What occurred at Sinai? God wished to speak to the entire nation and indeed the nation as a whole participated to some extent in this Revelation. The people, though, then felt that they could no longer endure this powerful presence of the Almighty and requested from Moshe that he continue the process. For the nation to have asked Moshe to act for them they must have recognized his distinctiveness – but this may have been precisely Korach’s point. Indeed Korach knew that Moshe was distinct. They all knew of Moshe’s distinctiveness. The question was when and how to manifest this distinctiveness within the nation. At Sinai, it was the nation that called upon Moshe to assume a unique role. This was Korach’s argument. The starting point of Jewish nationhood is that we are all equally chosen. It is then the nation that must determine when the distinct individual has to assume a position within the nation that reflects this distinctiveness.  This was Korach’s question. Indeed, Moshe and Aharon were distinct but, given, also, an inherent equality within the nation, what gave Moshe and Aharon the right to impose their distinctiveness upon the nation?

            The simple answer to Korach is that it was not Moshe and Aharon who imposed their distinctiveness upon the people but rather it was God. Within a broader context, it is Korach’s assertion that any communal application of individual distinctiveness must emerge from the will of the people that is also being challenged. The nation also has the responsibility to respond to individual distinction, not only by giving authority to distinct individuals but also by allowing such distinct individuals to assume their rightful place of authority. It was this symbiotic relationship between the nation and its leaders that Korach did not understand or, more correctly, did not want to understand. Indeed the collective will of the nation must play a role in any assumption of position due to individual distinction but individual distinction also has a weight in imposing a position of leadership upon the people. We cannot just choose when we want a leader to act for us and which individual of distinction we wish to choose. The very fact of a person’s distinctiveness may demand of us to respond appropriately.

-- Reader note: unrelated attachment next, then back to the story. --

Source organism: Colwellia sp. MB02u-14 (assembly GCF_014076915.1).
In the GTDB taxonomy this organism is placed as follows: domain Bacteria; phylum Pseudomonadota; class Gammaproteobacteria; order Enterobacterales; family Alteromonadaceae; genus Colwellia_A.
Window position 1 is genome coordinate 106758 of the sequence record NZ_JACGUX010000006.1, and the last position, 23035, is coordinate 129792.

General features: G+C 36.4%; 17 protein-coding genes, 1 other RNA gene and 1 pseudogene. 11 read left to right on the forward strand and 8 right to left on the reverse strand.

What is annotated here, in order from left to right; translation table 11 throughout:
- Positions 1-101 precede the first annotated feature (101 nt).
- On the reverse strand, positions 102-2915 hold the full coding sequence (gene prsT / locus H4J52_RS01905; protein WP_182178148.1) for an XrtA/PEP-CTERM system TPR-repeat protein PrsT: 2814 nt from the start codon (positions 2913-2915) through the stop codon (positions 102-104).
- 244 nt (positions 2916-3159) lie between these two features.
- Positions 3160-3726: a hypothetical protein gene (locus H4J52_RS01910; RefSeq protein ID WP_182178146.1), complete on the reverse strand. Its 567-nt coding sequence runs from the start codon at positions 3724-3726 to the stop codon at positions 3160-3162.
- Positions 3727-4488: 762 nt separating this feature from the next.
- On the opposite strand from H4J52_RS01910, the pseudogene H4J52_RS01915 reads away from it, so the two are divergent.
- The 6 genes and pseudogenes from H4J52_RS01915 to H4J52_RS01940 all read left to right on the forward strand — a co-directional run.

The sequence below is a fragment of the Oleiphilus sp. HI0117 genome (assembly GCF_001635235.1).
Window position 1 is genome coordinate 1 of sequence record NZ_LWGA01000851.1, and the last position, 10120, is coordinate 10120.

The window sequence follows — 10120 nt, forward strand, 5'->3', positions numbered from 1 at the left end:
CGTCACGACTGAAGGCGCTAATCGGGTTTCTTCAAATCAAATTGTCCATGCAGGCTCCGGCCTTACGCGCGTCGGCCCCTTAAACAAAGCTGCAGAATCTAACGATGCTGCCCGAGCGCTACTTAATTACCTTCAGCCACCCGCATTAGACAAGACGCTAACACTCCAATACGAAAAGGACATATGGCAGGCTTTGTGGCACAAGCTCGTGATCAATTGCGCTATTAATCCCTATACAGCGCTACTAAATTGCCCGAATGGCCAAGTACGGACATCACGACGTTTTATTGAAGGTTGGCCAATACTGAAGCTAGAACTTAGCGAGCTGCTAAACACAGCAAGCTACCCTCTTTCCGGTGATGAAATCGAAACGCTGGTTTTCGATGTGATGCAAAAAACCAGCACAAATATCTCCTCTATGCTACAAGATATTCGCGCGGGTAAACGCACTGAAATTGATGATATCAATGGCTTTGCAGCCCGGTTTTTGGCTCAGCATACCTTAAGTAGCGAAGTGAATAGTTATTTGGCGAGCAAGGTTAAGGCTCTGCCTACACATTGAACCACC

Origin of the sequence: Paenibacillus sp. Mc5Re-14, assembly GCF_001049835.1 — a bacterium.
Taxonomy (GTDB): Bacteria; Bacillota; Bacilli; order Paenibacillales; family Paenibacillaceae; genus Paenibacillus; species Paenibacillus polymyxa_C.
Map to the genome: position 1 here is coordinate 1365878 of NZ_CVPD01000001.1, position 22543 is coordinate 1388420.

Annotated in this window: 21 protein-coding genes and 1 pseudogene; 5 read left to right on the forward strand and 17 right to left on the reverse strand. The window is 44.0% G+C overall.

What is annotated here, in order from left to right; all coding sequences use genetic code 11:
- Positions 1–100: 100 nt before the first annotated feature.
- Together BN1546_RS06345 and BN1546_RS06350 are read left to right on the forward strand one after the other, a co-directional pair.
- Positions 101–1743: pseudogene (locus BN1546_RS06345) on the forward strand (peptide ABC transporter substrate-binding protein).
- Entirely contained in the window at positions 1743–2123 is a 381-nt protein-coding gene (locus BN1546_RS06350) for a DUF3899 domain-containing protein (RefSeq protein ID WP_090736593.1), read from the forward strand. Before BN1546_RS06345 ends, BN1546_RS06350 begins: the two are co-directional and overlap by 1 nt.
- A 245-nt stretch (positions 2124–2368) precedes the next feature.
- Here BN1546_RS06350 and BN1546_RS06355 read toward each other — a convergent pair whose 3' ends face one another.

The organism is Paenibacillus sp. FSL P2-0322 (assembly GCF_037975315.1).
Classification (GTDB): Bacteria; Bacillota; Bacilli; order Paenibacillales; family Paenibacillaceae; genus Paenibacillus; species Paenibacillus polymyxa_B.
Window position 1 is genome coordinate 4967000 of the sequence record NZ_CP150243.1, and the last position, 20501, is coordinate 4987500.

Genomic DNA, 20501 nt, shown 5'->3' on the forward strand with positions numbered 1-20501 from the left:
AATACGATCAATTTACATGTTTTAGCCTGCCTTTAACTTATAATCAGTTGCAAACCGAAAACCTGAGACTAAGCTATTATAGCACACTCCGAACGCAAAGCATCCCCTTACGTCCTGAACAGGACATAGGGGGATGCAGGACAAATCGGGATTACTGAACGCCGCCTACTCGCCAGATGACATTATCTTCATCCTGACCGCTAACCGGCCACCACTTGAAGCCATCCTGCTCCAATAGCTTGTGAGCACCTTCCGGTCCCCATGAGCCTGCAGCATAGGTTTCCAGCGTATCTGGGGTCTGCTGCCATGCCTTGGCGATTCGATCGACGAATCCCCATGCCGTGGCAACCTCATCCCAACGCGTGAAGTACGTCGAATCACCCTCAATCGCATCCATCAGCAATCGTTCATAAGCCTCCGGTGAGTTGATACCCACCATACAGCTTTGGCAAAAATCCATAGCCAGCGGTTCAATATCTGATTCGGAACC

Rabbi Benjamin Hecht



1 See Bamidbar 16:3.

2 Rashi maintains that Korach’s argument of equality was based on the fact that all Jews heard words at Sinai from the mouth of God.

3 It may be interesting to further note that in presenting this reason, Rashi can also be understood as specifically rejecting, at least in this context, an argument of Jewish equality at birth in that all Jews are born with the unique Jewish soul. See, for example, Kuzari 1:95 and Tanya, Chapter 1. Of course, the introduction of the concept of the Jewish soul also introduces the issue of Jewish distinctiveness which clearly does challenge the idea that all men are created equal. This issue and indeed an investigation of the very concept of a Jewish soul including the differing opinions regarding its nature, even amongst those who maintain its existence, and the divergent opinions on whether there even exists a Jewish soul distinct from other human souls, is clearly beyond the parameters of this Insight. Our issue is specifically equality and distinctiveness within the Jewish People.

4 Rabbi Moshe Feinstein, Iggrot Moshe Choshen Mishpat 2:29, for example, refers to the United States in the most positive of terms, noting how beneficial the policies of this country have been to the Jewish People. If the story of Korach represents a critique of the very principles upon which this nation is founded, Rav Moshe’s praise of this nation with its underlying principles presents a challenge.

5 See Shemot 20:16,

6 Hashem, in fact, in Bamidbar 12:6-8 clearly describes Moshe’s uniqueness yet it could be contended that this was not public knowledge.

Nishma 2010